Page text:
Would a local television channel end up being Falkirk’s answer to “Dave” or would it provide quality programming?
That was the question facing members of Falkirk Council’s leisure, tourism and community committee on Tuesday as they discussed the possibility of Falkirk having its own television station.
The town was recently named as one of 65 locations throughout the UK - and one of nine in Scotland - shortlisted as having the capability to broadcast its own programmes.
Councillor Tom Coleman feared the station would be a local version of satellite channel “Dave”, which mainly shows repeats of old BBC programmes.
He said: “There is insufficient advertising revenue in the area as it has to be able to maintain a television station which would cost £250,000 a week.
“This won’t be public service broadcasting, it will inevitability be full of junk and there is enough junk on television already.”
The report stated the creation of a local television service would bring benefits to the Falkirk Council area - with the potential to broadcast distinctive content reflecting the heritage of the area and providing local information to local people.
However, there were concerns about commercial viability, since the model set out by the UK Government is based on a commercial model and most costs being met by advertising.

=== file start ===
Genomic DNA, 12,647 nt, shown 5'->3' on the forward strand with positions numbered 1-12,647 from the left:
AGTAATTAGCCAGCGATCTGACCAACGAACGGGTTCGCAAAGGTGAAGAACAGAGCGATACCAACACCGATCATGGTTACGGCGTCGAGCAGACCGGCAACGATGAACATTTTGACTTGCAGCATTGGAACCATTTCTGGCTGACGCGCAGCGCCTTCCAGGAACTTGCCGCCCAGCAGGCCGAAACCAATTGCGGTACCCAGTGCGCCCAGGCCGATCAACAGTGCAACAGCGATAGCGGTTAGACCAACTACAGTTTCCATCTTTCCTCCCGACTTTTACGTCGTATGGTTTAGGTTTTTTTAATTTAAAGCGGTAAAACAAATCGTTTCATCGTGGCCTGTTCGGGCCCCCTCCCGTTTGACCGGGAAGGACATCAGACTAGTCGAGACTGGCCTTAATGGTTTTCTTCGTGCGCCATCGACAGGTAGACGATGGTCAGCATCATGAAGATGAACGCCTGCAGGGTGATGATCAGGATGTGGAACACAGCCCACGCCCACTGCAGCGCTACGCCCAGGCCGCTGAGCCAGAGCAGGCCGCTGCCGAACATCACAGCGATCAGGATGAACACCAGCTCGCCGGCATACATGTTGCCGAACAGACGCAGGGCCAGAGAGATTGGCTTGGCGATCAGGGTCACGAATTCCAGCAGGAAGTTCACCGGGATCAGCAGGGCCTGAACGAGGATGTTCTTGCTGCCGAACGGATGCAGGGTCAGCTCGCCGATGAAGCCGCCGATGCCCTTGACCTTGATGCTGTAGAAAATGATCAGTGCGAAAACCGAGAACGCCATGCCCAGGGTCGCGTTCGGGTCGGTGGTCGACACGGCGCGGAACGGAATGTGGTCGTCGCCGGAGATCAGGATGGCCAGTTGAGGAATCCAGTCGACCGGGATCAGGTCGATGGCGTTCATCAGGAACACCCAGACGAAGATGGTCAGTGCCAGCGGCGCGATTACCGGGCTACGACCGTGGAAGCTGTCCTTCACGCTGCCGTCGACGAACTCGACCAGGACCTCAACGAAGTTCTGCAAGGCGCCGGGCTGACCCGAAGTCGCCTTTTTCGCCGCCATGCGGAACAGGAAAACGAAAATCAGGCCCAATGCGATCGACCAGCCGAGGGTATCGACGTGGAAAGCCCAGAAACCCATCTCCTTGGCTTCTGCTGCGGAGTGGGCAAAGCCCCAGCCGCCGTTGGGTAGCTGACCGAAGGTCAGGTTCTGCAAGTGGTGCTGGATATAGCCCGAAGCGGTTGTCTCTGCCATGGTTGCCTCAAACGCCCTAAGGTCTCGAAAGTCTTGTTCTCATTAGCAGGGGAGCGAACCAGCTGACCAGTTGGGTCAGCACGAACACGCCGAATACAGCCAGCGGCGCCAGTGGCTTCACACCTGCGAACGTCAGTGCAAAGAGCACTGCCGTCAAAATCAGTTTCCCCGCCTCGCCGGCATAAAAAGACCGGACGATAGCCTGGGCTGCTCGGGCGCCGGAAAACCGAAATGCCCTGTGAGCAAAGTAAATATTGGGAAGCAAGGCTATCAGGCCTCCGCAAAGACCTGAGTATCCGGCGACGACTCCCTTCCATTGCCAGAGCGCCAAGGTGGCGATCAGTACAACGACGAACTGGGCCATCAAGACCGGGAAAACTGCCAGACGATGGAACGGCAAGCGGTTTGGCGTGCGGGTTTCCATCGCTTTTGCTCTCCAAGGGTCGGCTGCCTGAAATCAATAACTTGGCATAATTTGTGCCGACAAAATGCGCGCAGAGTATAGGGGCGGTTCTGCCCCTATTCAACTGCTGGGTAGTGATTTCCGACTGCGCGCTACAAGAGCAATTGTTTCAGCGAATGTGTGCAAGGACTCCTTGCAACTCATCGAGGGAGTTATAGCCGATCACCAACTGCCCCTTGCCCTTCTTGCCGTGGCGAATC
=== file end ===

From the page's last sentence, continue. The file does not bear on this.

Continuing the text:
Committee convener Adrian Mahoney said: “We see the world through Edinburgh and Glasgow eyes, so local television could be good for Falkirk. There are opportunities here, but also some real concerns.”
Councillor Malcolm Nicol said a local television station could be “pie in the sky” and was bound to have an adverse impact on existing media - namely The Falkirk Herald and Central FM.
He said: “This would be a commercial concern and people will only take an interest if there is a potential to make money.
“Quite frankly, people are not going to tune in to watch local council committees - they want to see the kind of programmes that are on the 400 or so channels we have already.
“If someone comes forward with they right ideas, the right programmes and plenty of money to make it all happen, then good luck to them.”
One member excited about a local station was Councillor Billy Buchanan, seeing it as a way to bring the eyes of the world to Falkirk.
He said: “It would enhance the area and I would say we would be looking at a global audience - someone from Botswana looking at a programme about Bonnybridge Toll.”
Councillor John McNally said the views of The Falkirk Herald and Central FM should be sought before any response is presented to the department for culture, media and sport.